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What is causing inflation in US and when will it go down according to experts?

The first sign of a slowdown in the rate of inflation was seen in April but there are no guarantees this will continue as the world economy fluctuates.

Update:
US President Joe Biden speaks during a visit to a family farm in Kankakee, Illinois, US, on Wednesday, May 11, 2022. Biden, seeking to undercut the climbing cost of food, will propose new measures to reduce costs for US farmers.
BloombergGetty

The US is in the grips of a serious inflationary problem that has quickly become the battleground for the upcoming midterm elections. From the recession of the pandemic, the boom has quickly turned to bust has sky-high prices could force the country into recession.

Speaking at the White House, Biden said his, “plan attacks inflation and grows the economy by lowering costs for working families, giving workers well-deserved raises, reducing the deficit by historic levels and making big corporations and the very wealthiest Americans pay their fair share.”

Many will hope this will be the case before the prices become normalised and with historic wage stagnation a serious problem. Randall Kroszner, an economics professor at the University of Chicago and former Federal Reserve governor, said the rise in inflation would worry the Fed.

That is where you look for evidence that inflation is becoming entrenched,” he said. Entrenched inflation is when inflation reaches a point where it becomes the new normal; prices of everything stay high and wages must rise to meet it.

Economists had believed that the pandemic-era inflation would have already begun to subside by May 2022. However, it has only gotten worse. This cannot be blamed on the Biden administration nor the economists who misread the situation. In fact, no correct reading could have been made; Russia’s invasion of Ukraine upended the thinking on the pandemic recovery.

Inflation was already rising before the war in Ukraine...

The pandemic recovery programme of intensified public spending may have begun the first signs of high inflation. The inflation rate in February of 2021 was 1.7 percent, just under the Federal Reserves 2 percent target. However, from the following April inflation began to take a sharp rise to 4.2 percent, so far at 8.5 percent at time of publication.

What was to blame? There are many factors. Money that was saved by the American middle class during the pandemic enabled them to have increased spending power when businesses were able to reopen. On top of this, supply chain problems caused by covid-19 drove up the prices of goods further. The Fed kept interest rates low, encouraging people and businesses to borrow money without having big repayments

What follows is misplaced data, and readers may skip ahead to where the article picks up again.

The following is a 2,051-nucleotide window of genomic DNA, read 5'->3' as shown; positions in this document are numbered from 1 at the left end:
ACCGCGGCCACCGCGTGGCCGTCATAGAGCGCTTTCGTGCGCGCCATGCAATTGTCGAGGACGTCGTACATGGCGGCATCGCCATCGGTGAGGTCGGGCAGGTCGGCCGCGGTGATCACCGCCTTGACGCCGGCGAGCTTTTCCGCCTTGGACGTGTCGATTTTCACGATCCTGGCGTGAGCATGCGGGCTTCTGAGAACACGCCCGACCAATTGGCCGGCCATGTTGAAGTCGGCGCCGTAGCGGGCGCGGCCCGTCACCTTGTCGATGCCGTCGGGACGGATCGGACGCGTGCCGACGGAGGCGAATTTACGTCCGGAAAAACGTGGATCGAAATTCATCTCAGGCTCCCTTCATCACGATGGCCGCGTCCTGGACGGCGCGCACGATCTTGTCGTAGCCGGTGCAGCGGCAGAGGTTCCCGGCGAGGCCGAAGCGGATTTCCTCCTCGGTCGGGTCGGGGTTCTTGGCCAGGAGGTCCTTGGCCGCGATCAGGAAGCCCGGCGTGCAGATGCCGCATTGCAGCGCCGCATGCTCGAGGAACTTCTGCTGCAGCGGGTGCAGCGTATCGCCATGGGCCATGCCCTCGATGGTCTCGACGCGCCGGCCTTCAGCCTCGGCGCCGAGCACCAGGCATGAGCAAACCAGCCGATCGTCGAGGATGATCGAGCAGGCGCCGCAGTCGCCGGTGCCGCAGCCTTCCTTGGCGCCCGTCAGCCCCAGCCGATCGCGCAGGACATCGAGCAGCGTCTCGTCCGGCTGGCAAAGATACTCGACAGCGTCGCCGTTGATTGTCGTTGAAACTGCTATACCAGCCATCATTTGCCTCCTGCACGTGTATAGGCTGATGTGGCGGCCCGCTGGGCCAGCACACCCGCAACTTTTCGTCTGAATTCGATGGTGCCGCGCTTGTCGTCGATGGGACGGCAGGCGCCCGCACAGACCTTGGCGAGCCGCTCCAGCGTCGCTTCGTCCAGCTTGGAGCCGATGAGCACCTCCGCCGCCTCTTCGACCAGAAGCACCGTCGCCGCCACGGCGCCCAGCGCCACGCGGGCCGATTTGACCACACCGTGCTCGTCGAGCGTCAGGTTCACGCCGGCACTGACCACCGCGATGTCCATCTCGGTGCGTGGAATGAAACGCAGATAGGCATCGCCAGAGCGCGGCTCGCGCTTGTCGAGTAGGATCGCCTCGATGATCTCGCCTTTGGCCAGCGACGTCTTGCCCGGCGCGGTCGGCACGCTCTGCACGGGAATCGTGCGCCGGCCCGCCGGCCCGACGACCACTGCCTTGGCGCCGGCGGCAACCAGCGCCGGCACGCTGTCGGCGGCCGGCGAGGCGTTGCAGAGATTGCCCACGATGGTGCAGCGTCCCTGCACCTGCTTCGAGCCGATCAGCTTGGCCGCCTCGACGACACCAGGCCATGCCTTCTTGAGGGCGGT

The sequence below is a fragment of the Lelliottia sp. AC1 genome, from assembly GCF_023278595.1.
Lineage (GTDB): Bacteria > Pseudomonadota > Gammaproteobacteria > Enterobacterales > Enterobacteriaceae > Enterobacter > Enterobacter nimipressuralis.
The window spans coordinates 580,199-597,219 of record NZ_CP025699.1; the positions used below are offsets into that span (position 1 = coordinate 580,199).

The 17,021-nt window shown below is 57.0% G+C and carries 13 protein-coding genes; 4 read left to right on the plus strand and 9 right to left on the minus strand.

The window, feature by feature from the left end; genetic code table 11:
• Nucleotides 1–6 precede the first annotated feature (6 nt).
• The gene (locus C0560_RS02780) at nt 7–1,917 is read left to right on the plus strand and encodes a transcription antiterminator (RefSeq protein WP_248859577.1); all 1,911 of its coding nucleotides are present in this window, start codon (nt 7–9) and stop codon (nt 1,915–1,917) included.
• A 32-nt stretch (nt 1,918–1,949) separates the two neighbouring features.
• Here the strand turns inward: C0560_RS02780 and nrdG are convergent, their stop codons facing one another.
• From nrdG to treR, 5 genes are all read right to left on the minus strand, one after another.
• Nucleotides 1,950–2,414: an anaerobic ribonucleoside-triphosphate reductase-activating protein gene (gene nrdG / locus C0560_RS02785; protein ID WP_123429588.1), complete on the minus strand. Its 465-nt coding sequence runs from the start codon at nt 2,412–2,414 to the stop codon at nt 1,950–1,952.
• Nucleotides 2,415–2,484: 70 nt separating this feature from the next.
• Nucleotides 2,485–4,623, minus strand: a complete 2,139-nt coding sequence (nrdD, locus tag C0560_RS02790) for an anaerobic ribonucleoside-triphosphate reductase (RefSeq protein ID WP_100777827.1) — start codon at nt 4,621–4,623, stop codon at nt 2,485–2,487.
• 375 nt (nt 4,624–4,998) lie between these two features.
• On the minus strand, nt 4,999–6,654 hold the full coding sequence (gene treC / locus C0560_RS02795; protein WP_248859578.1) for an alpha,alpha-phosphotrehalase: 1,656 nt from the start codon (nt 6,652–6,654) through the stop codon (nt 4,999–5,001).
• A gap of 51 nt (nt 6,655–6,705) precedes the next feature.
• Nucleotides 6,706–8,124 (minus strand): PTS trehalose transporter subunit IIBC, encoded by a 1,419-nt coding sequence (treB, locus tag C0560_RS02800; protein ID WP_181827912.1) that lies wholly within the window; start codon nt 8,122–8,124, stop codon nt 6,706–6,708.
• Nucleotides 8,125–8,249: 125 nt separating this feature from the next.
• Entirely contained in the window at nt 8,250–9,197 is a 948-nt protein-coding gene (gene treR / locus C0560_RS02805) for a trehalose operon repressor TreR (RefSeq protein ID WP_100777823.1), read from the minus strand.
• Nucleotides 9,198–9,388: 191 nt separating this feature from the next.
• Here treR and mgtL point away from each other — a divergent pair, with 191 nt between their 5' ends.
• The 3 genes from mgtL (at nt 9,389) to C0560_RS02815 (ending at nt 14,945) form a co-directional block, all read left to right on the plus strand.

It was expected to be a short surge of inflation followed by a gradual but persistent reduction in prices over the space of multiple years. Modelling gathered by the Peterson Institute for International Economics (PIIE) suggested this.

The inflation surge of 2021 is unlike anything seen in the past 40 years. This episode may prove salient for firms, workers, and households in a way that harkens back to the 1970s” PIIE said in an article discussing the salient inflation. But the organisation could not have predicted the geopolitics of 2022 that have sunk hopes of a quick fix to the US inflationary problems.

... the war in Ukraine has exacerbated existing problems

While the Biden administration hoped the inflation caused by the pandemic recovery would be transitory, the war in Ukraine has caused an even deeper economic crisis that threatens many more countries than just the US.

As both Russia and Ukraine are large producers of natural resources, the price of commodities has gone through the roof. This is especially true for natural gas and oil as Russia has been sanctioned by much of NATO, cutting a large part of the world off from such an important resource. The cost of gas in the US has continued to grow, soaring to an all-time high of $4.33 in March 2022, up from a pandemic low of $1.94 in May 2020.

The national average price could hit $4.50 a gallon or even higher this summer. “Anything goes from June 20 to Labor Day,” said Tom Kloza, global head of energy analysis for the Oil Price Information Service.

The US has taken to expanding its own resource gathering to fill the gap, despite fears for the environment. With the primary driver of inflation being fuel, which makes everything more expensive, it will take the discovery of alternate fuelling methods before inflation can slow. A big opportunity for renewable energy to step up.

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